practice for regional and national mathematics competitions.
In the interest of fostering a greater awareness and appreciation of
mathematics and its connections to other disciplines and everyday life, MSRI
and the AMS are publishing books in the Mathematical Circles Library series as
a service to young people, their parents and teachers, and the mathematics
profession.
Titles in this series are co-published with the Mathematical Sciences Research Institute (MSRI).
High school and undergraduate students interested in problem solving; mathematical circles.
New Horizons in Geometry represents the fruits of 15 years of work in geometry by a remarkable team of prize-winning authors Tom Apostol and Mamikon Mnatsakanian. It serves as a capstone to an amazing collaboration. Apostol and Mamikon provide fresh and powerful insights into geometry that requires only a modest background in mathematics. Using new and intuitively rich methods, they give beautifully illustrated proofs of results, the majority of which are new, and frequently develop extensions of familiar theorems that are often surprising and sometimes astounding. It is mathematical exposition of the highest order. The hundreds of full color illustrations by Mamikon are visually enticing and provide great motivation to read further and savor the wonderful results. Lengths, areas, and volumes of curves, surfaces, and solids are explored from a visually captivating perspective. It is an understatement to say that Apostol and Mamikon have breathed new life into geometry.
In a remarkable display of mathematical versatility and imagination, the authors present us with a wealth of geometrical gems. These beautiful and often surprising results deal with a multitude of geometric forms, their interrelationships, and in many cases, their connection with patterns underlying the laws of nature.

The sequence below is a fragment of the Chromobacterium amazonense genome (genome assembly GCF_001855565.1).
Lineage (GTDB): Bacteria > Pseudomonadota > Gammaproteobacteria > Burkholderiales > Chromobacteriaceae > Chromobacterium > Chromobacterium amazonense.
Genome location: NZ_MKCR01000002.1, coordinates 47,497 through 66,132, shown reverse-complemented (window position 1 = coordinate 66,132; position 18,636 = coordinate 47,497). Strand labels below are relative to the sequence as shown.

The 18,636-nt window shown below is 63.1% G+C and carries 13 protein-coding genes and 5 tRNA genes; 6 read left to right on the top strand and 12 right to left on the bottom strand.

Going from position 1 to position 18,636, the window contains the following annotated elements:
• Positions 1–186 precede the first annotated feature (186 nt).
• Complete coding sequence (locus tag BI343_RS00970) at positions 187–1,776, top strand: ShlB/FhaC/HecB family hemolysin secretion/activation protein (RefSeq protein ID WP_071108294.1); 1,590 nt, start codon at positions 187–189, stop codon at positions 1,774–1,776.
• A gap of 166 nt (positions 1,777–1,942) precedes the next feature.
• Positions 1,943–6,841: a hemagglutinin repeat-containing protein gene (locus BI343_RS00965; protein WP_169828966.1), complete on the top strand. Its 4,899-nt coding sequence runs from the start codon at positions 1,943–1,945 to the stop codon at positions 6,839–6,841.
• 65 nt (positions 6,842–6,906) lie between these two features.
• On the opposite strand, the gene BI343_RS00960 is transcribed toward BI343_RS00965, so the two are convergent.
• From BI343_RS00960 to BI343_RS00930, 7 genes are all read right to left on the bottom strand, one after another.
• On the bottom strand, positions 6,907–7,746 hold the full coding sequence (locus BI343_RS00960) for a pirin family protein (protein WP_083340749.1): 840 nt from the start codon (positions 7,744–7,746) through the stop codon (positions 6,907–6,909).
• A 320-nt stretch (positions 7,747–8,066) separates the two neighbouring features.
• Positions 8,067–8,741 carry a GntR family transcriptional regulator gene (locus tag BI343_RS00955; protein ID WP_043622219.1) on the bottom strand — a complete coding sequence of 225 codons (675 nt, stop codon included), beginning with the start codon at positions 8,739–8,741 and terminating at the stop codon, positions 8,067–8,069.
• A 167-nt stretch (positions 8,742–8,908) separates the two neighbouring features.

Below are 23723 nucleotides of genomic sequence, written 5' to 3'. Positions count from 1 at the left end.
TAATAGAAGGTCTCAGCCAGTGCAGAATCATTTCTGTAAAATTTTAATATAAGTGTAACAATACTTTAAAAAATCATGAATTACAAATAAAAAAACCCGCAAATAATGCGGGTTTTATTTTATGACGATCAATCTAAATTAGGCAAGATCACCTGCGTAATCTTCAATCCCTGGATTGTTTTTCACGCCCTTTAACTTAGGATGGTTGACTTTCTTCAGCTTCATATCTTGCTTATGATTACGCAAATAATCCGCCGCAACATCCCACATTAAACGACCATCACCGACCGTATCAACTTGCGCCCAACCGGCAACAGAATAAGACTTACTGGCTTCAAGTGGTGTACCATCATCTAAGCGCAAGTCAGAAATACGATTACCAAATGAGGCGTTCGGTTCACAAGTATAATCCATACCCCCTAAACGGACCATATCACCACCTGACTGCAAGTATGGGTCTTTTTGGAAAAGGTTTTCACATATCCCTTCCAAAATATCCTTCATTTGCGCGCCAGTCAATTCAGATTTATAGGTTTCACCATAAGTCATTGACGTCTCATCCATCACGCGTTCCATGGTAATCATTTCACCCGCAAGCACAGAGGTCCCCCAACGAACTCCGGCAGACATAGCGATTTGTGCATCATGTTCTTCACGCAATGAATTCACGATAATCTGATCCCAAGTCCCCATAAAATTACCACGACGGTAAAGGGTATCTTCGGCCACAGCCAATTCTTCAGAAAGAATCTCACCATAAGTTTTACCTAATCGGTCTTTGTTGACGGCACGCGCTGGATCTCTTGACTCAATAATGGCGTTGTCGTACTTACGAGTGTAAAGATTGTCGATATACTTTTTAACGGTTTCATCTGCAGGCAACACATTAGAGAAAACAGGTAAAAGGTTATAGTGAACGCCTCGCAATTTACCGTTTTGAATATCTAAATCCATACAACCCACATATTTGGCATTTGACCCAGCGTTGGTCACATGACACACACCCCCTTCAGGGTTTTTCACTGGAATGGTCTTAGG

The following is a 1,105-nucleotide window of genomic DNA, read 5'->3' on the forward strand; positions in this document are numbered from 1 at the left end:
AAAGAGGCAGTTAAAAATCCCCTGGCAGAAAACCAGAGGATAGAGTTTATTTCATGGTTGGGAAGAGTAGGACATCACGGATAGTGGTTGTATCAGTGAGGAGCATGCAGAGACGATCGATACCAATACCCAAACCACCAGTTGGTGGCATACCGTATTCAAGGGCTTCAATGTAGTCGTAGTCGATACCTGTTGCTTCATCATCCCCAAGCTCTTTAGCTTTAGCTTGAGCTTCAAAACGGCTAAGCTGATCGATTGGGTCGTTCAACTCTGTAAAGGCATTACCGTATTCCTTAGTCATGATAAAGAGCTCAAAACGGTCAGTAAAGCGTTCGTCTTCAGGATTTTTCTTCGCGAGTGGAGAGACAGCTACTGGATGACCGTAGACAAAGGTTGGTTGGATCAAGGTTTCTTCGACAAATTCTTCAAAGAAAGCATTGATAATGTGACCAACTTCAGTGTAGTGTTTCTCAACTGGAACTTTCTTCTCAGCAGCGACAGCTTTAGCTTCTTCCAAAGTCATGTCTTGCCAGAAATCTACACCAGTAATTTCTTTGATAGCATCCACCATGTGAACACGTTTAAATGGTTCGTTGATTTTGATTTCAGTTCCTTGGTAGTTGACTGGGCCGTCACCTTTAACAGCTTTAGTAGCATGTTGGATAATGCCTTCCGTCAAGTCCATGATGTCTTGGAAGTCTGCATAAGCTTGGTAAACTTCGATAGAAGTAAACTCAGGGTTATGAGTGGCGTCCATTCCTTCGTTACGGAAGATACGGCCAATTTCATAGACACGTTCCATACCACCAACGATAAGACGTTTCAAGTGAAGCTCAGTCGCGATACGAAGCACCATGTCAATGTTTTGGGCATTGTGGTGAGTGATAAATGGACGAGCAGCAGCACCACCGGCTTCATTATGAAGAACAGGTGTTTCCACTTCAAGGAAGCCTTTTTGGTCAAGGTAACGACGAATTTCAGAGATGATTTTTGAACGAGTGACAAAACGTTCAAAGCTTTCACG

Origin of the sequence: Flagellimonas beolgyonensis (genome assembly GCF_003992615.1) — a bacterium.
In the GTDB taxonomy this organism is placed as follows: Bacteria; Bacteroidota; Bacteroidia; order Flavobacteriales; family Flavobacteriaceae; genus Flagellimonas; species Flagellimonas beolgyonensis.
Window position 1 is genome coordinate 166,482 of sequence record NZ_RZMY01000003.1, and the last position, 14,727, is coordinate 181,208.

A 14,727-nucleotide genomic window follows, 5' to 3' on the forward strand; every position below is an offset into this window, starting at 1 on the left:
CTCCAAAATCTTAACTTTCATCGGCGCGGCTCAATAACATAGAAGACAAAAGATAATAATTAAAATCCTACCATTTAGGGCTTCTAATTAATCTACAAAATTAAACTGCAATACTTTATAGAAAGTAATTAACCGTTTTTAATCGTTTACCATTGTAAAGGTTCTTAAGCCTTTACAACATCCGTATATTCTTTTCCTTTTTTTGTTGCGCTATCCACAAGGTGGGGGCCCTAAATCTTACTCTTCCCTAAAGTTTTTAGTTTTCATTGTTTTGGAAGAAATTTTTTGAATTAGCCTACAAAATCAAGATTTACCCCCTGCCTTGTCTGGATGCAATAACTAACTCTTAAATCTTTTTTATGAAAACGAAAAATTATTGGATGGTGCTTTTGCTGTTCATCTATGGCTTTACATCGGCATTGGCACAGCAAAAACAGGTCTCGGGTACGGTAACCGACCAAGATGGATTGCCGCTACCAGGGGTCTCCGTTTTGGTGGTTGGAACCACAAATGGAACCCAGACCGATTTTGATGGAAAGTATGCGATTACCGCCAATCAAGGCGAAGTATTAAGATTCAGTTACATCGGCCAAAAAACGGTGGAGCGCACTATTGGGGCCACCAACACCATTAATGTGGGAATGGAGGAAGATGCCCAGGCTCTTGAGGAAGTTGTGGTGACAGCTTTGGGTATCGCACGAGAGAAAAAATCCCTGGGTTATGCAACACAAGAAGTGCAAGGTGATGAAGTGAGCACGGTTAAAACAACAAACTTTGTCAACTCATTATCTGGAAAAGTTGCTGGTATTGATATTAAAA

-- Don Chakerian
… The authors provide fresh and powerful insights into geometry that requires only a modest background in mathematics. Using new and intuitively rich methods, they give beautifully illustrated proofs of results and extensions of familiar theorems. Lengths, areas and volumes of curves, surfaces and solids are explored from a visually captivating perspective. … The hundreds of full color illustrations are visually enticing and provide great motivation to read further and savor the wonderful results. This book is a must have for any geometer.
-- Dirk Keppen, Zentrallblatt MATH
Readers of New Horizons in Geometry are in for a great ride in the spirit of Archimedes through a beautiful geometrical landscape that will give you considerable pleasure and a heightened appreciation for a wonderful subject.
-- Don Albers, former Director of MAA Publications
Within the subject of topological dynamics,
there has been considerable recent interest in systems where the
underlying topological space is a Cantor set. Such systems have an
inherently combinatorial nature, and seminal ideas of Anatoly Vershik
allowed for a combinatorial model, called the Bratteli-Vershik model,
for such systems with no non-trivial closed invariant subsets. This
model led to a construction of an ordered abelian group which is an
algebraic invariant of the system providing a complete classification
of such systems up to orbit equivalence.
The goal of this book is to give a statement of this classification
result and to develop ideas and techniques leading to it. Rather than
being a comprehensive treatment of the area, this book is aimed at
students and researchers trying to learn about some surprising
connections between dynamics and algebra. The only background material
needed is a basic course in group theory and a basic course in general
topology.
Undergraduate and graduate students and researchers interested in dynamical systems.
A well-written, inviting textbook designed for
a one-semester, junior-level course in elementary number theory. The
intended audience will have had exposure to proof writing, but not
necessarily to abstract algebra. That audience will be well prepared
by this text for a second-semester course focusing on algebraic number
theory. The approach throughout is geometric and intuitive; there are
over 400 carefully designed exercises, which include a balance of
calculations, conjectures, and proofs. There are also nine
substantial student projects on topics not usually covered in a
first-semester course, including Bernoulli numbers and polynomials,
geometric approaches to number theory, the \(p\)-adic numbers,
quadratic extensions of the integers, and arithmetic generating
functions.
An instructor's manual for this title is available
electronically. Please send email to textbooks@ams.org for more
information.